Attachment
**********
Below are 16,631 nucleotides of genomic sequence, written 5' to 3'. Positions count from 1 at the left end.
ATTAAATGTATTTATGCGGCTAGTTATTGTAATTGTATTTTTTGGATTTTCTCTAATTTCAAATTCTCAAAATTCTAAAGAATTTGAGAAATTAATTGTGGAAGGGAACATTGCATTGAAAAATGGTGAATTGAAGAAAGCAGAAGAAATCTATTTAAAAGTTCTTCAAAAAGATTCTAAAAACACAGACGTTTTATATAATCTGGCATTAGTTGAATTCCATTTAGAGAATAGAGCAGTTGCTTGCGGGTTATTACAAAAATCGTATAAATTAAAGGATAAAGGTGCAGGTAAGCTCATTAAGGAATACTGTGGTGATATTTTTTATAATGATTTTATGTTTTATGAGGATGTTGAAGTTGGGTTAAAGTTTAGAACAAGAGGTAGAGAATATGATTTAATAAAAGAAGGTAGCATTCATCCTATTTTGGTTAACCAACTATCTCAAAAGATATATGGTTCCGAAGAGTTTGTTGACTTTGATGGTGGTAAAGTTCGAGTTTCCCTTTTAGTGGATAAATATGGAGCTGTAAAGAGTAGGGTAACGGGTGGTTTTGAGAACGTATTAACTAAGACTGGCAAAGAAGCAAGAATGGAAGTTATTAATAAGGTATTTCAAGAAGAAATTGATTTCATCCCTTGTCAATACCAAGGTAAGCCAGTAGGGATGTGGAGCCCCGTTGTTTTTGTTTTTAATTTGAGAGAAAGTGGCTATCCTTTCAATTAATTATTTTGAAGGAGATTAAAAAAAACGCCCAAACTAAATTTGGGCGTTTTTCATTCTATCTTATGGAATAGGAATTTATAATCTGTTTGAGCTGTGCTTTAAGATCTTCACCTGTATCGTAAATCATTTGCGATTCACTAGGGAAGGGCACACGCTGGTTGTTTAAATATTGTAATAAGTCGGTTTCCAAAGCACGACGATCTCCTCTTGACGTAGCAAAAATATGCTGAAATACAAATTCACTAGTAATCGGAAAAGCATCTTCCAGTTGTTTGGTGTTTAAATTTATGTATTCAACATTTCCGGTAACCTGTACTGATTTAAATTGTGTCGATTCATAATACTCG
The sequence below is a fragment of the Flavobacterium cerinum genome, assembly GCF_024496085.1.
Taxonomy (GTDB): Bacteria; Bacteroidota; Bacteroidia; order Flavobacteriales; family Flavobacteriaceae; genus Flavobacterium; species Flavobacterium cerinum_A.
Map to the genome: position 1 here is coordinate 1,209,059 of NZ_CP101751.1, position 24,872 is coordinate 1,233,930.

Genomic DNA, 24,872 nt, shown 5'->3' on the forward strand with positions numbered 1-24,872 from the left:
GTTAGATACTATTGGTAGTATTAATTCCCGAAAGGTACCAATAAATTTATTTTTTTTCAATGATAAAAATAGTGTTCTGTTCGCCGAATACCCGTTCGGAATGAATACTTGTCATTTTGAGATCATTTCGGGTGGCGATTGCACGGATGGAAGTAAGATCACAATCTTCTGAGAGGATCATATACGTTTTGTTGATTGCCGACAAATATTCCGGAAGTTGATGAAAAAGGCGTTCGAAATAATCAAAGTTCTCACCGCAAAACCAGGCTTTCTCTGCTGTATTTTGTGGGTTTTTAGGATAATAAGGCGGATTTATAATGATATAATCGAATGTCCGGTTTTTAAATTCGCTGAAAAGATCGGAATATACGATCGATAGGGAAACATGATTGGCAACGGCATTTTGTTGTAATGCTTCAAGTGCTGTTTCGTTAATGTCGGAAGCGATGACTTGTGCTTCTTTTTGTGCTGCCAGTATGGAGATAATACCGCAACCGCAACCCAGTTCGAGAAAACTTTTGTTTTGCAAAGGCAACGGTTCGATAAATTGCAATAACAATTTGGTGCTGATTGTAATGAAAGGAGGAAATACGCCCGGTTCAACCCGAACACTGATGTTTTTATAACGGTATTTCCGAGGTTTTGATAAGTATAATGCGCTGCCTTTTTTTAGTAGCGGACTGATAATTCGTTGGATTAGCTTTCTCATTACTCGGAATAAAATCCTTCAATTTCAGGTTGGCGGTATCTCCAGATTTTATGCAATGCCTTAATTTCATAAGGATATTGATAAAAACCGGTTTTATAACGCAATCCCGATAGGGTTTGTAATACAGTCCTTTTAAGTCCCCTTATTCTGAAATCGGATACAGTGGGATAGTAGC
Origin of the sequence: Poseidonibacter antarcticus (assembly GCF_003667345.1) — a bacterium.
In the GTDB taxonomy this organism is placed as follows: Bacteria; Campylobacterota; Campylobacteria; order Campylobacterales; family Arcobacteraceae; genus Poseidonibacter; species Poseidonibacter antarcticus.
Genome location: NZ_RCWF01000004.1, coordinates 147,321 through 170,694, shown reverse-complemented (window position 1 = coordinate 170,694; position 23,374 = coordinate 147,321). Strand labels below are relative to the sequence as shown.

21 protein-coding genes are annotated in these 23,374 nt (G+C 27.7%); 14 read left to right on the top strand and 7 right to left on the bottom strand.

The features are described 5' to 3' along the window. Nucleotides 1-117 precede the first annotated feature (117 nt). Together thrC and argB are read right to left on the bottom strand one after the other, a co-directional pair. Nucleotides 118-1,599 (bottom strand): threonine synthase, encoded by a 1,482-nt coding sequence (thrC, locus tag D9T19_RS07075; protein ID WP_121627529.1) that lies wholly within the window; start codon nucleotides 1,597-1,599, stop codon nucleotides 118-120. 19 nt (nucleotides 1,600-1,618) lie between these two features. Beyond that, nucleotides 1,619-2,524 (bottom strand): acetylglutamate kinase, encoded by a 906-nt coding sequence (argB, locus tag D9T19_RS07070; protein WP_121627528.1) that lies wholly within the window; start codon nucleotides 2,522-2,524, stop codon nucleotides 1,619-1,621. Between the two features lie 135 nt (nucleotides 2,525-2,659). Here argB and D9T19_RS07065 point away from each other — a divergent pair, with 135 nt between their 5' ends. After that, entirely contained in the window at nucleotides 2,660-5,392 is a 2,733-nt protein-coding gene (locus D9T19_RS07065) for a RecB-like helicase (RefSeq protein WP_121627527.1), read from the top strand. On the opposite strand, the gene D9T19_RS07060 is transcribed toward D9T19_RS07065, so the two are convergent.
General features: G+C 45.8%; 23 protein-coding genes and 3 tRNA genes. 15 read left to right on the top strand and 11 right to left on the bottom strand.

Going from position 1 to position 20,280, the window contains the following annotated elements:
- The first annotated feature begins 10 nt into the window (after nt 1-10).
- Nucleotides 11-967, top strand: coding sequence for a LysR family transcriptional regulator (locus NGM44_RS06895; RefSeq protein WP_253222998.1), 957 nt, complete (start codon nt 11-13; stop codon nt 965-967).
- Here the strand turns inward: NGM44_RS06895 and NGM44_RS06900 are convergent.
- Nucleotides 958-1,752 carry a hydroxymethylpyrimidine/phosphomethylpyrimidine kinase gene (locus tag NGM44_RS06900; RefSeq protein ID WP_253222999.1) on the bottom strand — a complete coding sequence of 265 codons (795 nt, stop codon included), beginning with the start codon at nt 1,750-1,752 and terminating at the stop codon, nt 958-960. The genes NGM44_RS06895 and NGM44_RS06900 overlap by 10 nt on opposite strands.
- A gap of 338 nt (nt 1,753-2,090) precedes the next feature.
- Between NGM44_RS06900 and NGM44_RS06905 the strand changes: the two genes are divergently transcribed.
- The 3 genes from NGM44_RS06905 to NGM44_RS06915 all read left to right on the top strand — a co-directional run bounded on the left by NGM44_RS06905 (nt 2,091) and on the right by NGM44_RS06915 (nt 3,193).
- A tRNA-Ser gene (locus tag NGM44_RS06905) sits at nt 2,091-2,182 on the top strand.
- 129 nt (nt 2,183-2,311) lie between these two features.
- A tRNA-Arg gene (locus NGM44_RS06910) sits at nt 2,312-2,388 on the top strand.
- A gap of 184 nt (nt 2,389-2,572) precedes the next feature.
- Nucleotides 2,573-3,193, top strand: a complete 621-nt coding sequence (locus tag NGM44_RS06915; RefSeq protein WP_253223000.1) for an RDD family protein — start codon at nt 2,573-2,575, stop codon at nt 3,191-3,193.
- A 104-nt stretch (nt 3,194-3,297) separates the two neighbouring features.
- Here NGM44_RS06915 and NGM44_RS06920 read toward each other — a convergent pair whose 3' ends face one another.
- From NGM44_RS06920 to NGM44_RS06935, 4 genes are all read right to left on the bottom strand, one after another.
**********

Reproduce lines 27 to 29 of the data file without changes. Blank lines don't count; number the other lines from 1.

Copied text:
- A 104-nt stretch (nt 3,194-3,297) separates the two neighbouring features.
- Here NGM44_RS06915 and NGM44_RS06920 read toward each other — a convergent pair whose 3' ends face one another.
- From NGM44_RS06920 to NGM44_RS06935, 4 genes are all read right to left on the bottom strand, one after another.